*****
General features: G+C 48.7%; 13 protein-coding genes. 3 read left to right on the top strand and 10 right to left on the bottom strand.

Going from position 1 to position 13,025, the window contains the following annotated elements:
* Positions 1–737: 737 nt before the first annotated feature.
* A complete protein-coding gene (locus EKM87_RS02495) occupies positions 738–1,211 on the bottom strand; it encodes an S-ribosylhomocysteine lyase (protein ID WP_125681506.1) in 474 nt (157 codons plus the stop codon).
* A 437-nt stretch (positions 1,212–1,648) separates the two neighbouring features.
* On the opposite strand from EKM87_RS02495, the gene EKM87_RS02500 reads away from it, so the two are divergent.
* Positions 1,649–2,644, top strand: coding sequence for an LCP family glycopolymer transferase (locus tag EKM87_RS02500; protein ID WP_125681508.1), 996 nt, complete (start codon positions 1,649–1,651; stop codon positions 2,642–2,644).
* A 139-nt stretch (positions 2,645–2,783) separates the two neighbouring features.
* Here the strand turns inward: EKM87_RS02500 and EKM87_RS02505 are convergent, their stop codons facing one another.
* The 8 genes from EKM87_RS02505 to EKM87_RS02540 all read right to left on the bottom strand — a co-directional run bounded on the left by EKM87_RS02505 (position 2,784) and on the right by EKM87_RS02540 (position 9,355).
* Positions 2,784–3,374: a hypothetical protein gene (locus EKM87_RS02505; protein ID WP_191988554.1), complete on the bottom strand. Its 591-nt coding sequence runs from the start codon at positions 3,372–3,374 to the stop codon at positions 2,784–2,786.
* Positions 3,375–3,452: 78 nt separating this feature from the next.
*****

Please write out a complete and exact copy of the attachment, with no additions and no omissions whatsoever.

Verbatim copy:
General features: G+C 48.7%; 13 protein-coding genes. 3 read left to right on the top strand and 10 right to left on the bottom strand.

Going from position 1 to position 13,025, the window contains the following annotated elements:
* Positions 1–737: 737 nt before the first annotated feature.
* A complete protein-coding gene (locus EKM87_RS02495) occupies positions 738–1,211 on the bottom strand; it encodes an S-ribosylhomocysteine lyase (protein ID WP_125681506.1) in 474 nt (157 codons plus the stop codon).
* A 437-nt stretch (positions 1,212–1,648) separates the two neighbouring features.
* On the opposite strand from EKM87_RS02495, the gene EKM87_RS02500 reads away from it, so the two are divergent.
* Positions 1,649–2,644, top strand: coding sequence for an LCP family glycopolymer transferase (locus tag EKM87_RS02500; protein ID WP_125681508.1), 996 nt, complete (start codon positions 1,649–1,651; stop codon positions 2,642–2,644).
* A 139-nt stretch (positions 2,645–2,783) separates the two neighbouring features.
* Here the strand turns inward: EKM87_RS02500 and EKM87_RS02505 are convergent, their stop codons facing one another.
* The 8 genes from EKM87_RS02505 to EKM87_RS02540 all read right to left on the bottom strand — a co-directional run bounded on the left by EKM87_RS02505 (position 2,784) and on the right by EKM87_RS02540 (position 9,355).
* Positions 2,784–3,374: a hypothetical protein gene (locus EKM87_RS02505; protein ID WP_191988554.1), complete on the bottom strand. Its 591-nt coding sequence runs from the start codon at positions 3,372–3,374 to the stop codon at positions 2,784–2,786.
* Positions 3,375–3,452: 78 nt separating this feature from the next.